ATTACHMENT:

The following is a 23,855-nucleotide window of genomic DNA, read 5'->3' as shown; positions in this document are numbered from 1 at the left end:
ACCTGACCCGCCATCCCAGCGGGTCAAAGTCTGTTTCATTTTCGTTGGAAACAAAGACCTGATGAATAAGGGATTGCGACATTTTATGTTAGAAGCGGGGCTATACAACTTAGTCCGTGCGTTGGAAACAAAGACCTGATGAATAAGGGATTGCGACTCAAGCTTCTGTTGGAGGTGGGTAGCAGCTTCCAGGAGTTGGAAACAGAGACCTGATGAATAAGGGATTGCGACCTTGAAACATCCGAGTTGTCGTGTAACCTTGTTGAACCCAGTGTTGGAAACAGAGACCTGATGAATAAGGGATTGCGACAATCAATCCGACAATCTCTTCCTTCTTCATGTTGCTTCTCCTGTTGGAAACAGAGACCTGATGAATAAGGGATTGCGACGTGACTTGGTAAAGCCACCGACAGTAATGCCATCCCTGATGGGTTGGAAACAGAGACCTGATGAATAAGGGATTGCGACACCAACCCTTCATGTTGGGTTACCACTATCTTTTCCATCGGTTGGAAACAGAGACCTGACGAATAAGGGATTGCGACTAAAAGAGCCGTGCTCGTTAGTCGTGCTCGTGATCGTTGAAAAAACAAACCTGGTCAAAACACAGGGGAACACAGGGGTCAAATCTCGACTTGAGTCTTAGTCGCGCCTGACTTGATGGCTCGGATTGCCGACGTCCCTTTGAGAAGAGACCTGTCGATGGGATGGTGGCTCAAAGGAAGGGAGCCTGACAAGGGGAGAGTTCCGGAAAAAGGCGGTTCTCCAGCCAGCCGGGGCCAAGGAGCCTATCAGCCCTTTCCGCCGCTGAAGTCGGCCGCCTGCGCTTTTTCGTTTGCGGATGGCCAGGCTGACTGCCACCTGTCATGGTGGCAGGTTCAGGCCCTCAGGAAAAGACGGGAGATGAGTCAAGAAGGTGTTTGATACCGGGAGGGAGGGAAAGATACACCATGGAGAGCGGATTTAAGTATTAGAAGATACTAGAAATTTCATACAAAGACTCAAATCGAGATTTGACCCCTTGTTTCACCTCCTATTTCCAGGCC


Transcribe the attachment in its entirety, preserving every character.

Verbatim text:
The following is a 23,855-nucleotide window of genomic DNA, read 5'->3' as shown; positions in this document are numbered from 1 at the left end:
ACCTGACCCGCCATCCCAGCGGGTCAAAGTCTGTTTCATTTTCGTTGGAAACAAAGACCTGATGAATAAGGGATTGCGACATTTTATGTTAGAAGCGGGGCTATACAACTTAGTCCGTGCGTTGGAAACAAAGACCTGATGAATAAGGGATTGCGACTCAAGCTTCTGTTGGAGGTGGGTAGCAGCTTCCAGGAGTTGGAAACAGAGACCTGATGAATAAGGGATTGCGACCTTGAAACATCCGAGTTGTCGTGTAACCTTGTTGAACCCAGTGTTGGAAACAGAGACCTGATGAATAAGGGATTGCGACAATCAATCCGACAATCTCTTCCTTCTTCATGTTGCTTCTCCTGTTGGAAACAGAGACCTGATGAATAAGGGATTGCGACGTGACTTGGTAAAGCCACCGACAGTAATGCCATCCCTGATGGGTTGGAAACAGAGACCTGATGAATAAGGGATTGCGACACCAACCCTTCATGTTGGGTTACCACTATCTTTTCCATCGGTTGGAAACAGAGACCTGACGAATAAGGGATTGCGACTAAAAGAGCCGTGCTCGTTAGTCGTGCTCGTGATCGTTGAAAAAACAAACCTGGTCAAAACACAGGGGAACACAGGGGTCAAATCTCGACTTGAGTCTTAGTCGCGCCTGACTTGATGGCTCGGATTGCCGACGTCCCTTTGAGAAGAGACCTGTCGATGGGATGGTGGCTCAAAGGAAGGGAGCCTGACAAGGGGAGAGTTCCGGAAAAAGGCGGTTCTCCAGCCAGCCGGGGCCAAGGAGCCTATCAGCCCTTTCCGCCGCTGAAGTCGGCCGCCTGCGCTTTTTCGTTTGCGGATGGCCAGGCTGACTGCCACCTGTCATGGTGGCAGGTTCAGGCCCTCAGGAAAAGACGGGAGATGAGTCAAGAAGGTGTTTGATACCGGGAGGGAGGGAAAGATACACCATGGAGAGCGGATTTAAGTATTAGAAGATACTAGAAATTTCATACAAAGACTCAAATCGAGATTTGACCCCTTGTTTCACCTCCTATTTCCAGGCC